REVIEW: Hall (FrightFest 2020)
Plot synopsis: ‘When a hotel hallway is ravaged by a dreadful airborne virus, pregnant Japanese runaway wife Naomi is tragically thrust into the fight of her life. After getting infected, she is forced to crawl her way through other helpless victims to escape. In the room next door to her is Val, a mother trapped in a toxic marriage, who must also navigate her way out of the hotel corridor, desperately looking for her young daughter Kelly. Will these two women avoid the debilitating sickness and get out alive?’
Ever since the Coronavirus virus broke out in December 2019 and quickly spread all over the world, I made a personal vow to myself that I would never watch or rewatch any film that is centred around a deadly human virus, such as Contagion, Outbreak or Twelve Monkeys, as they are all frighteningly and realistically too close to home right now. However, after reading the synopsis for the first time when browsing through the schedule for FrightFest, this sounded like a film that was just too good to pass up on; no matter how scarily close to real life it seemed.
The way the plot was described, I visualised that this would be another fast and frenetic horror, not too dissimilar to Train To Busan; another big crowd pleaser at FrightFest in 2016. In fact, Hall decides to go in the complete opposite direction, leaving its mark as a really effective and well-paced slow-burner. A slow-burning horror film can sometimes be difficult to pull off, especially if the writing and direction isn’t strong, but that definitely isn’t the case here. I think if it wasn’t for the strength of these things, I would have lost patience with this film within the first 15 minutes or so. However in a refreshing turn of events, it had me gripped, and the production value overall is absolutely superb.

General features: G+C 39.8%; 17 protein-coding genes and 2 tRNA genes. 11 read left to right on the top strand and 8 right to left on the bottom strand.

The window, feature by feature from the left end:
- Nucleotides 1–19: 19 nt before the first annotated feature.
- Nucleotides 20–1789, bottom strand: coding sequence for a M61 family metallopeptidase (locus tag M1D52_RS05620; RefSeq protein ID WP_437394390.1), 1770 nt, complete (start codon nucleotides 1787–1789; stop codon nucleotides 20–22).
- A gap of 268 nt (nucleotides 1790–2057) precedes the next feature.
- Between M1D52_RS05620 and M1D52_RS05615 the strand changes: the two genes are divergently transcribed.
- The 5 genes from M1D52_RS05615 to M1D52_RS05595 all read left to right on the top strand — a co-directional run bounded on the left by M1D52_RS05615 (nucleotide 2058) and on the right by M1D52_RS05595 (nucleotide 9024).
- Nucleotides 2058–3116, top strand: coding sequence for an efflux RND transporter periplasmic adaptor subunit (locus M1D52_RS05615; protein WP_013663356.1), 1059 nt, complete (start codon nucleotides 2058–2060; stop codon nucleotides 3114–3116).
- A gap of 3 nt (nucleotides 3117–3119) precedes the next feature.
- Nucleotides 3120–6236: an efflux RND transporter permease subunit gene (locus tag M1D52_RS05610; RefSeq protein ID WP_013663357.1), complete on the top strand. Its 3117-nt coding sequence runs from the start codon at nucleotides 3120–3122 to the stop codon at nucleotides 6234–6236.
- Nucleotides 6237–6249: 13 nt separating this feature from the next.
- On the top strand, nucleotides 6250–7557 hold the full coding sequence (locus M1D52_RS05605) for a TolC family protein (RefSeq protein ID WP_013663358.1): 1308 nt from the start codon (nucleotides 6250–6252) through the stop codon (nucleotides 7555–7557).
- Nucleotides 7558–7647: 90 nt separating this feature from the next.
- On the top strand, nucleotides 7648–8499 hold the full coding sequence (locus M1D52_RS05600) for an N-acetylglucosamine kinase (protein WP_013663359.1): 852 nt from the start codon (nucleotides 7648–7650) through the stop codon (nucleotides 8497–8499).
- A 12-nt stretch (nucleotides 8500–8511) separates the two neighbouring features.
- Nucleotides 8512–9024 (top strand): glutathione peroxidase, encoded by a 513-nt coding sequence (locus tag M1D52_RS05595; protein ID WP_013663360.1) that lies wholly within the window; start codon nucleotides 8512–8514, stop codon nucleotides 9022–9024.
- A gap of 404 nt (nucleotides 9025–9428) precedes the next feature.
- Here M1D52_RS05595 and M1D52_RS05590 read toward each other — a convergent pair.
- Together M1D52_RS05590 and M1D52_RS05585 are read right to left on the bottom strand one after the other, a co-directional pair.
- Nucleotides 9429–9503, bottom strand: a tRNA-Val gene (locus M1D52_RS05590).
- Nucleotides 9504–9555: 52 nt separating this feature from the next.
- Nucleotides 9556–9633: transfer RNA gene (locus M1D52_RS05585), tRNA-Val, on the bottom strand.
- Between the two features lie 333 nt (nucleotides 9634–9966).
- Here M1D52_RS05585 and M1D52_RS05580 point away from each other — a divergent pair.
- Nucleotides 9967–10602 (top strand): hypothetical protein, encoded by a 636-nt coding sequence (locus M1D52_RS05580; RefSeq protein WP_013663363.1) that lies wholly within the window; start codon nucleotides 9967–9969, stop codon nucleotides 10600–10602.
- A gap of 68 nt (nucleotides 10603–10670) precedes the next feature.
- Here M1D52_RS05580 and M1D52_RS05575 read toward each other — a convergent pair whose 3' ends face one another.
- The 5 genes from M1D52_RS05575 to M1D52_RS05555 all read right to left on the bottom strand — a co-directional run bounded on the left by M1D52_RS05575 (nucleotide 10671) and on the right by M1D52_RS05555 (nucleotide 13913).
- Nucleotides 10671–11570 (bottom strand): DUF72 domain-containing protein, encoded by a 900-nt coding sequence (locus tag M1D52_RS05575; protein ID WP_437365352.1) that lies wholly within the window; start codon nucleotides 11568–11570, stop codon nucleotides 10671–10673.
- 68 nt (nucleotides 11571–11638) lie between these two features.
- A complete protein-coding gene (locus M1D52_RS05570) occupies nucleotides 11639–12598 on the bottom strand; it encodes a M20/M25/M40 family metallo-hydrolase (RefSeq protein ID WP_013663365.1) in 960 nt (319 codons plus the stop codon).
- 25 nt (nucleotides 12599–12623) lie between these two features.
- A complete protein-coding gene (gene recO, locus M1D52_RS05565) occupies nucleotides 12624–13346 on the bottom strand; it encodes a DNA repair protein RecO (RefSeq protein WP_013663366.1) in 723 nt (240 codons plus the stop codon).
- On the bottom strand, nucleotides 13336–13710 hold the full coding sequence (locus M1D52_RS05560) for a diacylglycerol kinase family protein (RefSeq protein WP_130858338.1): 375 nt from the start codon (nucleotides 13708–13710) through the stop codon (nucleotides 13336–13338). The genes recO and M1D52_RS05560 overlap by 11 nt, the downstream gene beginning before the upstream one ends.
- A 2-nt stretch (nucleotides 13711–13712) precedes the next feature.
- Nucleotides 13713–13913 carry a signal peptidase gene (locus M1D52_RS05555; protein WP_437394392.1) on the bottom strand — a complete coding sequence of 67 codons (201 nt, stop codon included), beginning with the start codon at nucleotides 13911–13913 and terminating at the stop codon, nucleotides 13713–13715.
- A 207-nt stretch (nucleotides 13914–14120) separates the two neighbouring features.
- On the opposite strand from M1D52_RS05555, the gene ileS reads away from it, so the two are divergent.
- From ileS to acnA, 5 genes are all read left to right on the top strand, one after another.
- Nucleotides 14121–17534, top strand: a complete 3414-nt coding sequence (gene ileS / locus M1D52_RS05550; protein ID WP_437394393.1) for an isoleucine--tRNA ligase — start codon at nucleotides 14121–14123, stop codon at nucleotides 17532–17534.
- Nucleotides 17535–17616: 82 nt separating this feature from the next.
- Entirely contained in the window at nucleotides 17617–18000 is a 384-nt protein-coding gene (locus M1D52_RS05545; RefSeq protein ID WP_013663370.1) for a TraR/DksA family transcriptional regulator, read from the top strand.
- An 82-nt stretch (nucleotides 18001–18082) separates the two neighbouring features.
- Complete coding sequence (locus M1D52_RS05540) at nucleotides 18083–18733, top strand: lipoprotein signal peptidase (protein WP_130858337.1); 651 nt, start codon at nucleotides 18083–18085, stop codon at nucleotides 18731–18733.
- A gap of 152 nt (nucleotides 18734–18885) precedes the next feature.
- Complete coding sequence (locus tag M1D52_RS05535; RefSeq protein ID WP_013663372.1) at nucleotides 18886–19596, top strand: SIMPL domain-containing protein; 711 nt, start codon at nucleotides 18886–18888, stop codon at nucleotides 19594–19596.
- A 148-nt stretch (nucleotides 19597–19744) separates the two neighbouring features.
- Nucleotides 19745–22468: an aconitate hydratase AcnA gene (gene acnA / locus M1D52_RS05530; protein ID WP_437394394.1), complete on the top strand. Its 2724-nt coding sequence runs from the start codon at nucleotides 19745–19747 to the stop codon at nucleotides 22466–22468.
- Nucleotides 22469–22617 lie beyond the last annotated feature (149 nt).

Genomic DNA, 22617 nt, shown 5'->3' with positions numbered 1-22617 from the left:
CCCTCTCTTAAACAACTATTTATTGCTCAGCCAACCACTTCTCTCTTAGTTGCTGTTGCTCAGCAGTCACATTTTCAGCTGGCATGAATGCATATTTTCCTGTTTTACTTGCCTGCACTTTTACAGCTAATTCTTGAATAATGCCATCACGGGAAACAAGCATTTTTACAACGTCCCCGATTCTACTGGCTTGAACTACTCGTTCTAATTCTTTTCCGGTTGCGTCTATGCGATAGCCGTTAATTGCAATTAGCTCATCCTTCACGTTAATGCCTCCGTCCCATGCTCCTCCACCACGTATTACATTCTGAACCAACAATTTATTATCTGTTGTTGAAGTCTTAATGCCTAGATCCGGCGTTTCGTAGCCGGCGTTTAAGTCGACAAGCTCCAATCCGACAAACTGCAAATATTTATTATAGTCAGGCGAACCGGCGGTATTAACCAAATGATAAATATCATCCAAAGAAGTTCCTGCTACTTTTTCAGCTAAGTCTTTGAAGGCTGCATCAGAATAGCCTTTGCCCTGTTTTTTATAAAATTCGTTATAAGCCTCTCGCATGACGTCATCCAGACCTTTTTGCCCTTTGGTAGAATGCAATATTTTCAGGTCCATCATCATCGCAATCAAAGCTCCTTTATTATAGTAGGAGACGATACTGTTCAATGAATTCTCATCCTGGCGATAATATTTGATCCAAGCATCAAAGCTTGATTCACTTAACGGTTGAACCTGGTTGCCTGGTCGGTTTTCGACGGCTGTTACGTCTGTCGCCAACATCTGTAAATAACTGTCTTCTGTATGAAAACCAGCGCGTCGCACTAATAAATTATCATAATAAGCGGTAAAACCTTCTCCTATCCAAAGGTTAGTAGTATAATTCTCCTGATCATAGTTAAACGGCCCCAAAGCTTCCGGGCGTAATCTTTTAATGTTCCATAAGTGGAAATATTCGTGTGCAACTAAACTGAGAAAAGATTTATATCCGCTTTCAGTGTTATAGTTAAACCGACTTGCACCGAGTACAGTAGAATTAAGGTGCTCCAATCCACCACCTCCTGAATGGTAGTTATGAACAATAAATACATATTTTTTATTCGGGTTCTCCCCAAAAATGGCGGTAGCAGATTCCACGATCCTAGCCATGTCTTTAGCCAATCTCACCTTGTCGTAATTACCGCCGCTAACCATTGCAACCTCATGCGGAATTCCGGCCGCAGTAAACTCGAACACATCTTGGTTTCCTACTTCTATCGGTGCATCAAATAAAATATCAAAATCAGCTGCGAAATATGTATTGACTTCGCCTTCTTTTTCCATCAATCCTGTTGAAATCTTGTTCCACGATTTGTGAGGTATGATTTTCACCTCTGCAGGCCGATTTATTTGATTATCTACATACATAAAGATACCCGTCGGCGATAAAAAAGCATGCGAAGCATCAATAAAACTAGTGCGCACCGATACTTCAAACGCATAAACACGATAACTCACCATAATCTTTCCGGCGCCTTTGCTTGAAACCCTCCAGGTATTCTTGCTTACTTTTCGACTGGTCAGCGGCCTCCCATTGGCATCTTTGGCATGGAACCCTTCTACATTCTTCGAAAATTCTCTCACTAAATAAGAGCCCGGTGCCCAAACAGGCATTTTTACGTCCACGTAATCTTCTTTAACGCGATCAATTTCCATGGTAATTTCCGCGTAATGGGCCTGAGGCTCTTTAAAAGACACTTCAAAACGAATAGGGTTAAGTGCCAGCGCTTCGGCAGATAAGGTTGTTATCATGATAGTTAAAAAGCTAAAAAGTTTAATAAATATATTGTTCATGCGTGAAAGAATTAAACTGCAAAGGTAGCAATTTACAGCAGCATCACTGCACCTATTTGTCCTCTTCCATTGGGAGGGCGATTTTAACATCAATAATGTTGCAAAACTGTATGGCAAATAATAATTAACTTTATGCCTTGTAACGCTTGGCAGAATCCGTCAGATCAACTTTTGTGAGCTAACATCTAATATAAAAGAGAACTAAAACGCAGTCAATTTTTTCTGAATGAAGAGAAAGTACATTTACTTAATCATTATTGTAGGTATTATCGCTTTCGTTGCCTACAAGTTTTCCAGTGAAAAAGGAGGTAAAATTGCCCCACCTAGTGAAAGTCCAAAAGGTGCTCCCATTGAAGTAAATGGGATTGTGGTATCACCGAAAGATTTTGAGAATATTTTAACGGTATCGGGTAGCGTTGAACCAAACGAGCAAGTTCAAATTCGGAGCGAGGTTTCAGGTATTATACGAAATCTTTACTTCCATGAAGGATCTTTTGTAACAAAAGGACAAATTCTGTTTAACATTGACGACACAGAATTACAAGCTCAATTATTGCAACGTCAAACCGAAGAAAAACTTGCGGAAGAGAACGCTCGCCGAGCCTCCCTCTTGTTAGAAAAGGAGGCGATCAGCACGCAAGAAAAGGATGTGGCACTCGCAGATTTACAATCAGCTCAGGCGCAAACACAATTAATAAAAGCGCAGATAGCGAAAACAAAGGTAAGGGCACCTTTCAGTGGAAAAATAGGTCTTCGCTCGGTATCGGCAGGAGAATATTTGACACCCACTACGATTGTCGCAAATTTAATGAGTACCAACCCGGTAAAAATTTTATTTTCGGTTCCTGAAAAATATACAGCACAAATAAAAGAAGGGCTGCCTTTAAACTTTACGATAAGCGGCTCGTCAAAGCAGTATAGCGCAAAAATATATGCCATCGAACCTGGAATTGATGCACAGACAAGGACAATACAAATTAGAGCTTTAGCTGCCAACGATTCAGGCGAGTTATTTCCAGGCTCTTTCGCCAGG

It makes great use of it’s restrictive single location, a device that has worked well in other successful movies over the last two decades, namely Panic Room, The Raid and Ex Machina. It’s also very well acted by everyone involved, particularly the heavily pregnant Japanese runaway played by Yumiko Shaku. The thing that really stands out in this film though is the incredible special effects and make-up. You can instantly tell from the opening scene that this film had a decent budget (a lot of the films on the FrightFest bill are quite low-budget), and it took pride in it’s technically brilliant camera work as well. I was made to feel really convinced as a viewer that so many of these helpless characters trapped in this hotel together really were infected by a dangerously contagious virus. No sign of appropriate PPE or hand-sanitiser here!
You never get to find out how this airborne disease broke out, and if this hotel was the first place for it to get unleashed before spreading anywhere else, but I don’t think an explanation or more background detail is necessary here. It’s actually a lot more interesting not knowing the origins of where it came from and how it will affect it’s unknowing and unprepared human victims. That ambiguity is just one great aspect, that really ties into the impending doom and claustrophobic terror. When the film decides to delve further in and explore how both the leading female protagonists came to be in the same hotel in the first place was also handled remarkably well, and juxtaposed nicely with the scenes of carnage within the hotel. Trapped in a literal sense in the hotel once the outbreak occurred, they were similarly “trapped” by the circumstances that life had dealt them.
I know this film won’t work for everyone and I can understand why, mainly due to it’s slow pacing and perhaps not delivering an ultimately satisfying pay-off in the end, however it really worked for me. This film dealt with a lot of interesting themes, showing great promise from its writer and director. I would certainly be interested to see what Francesco Giannini comes up with next based on this.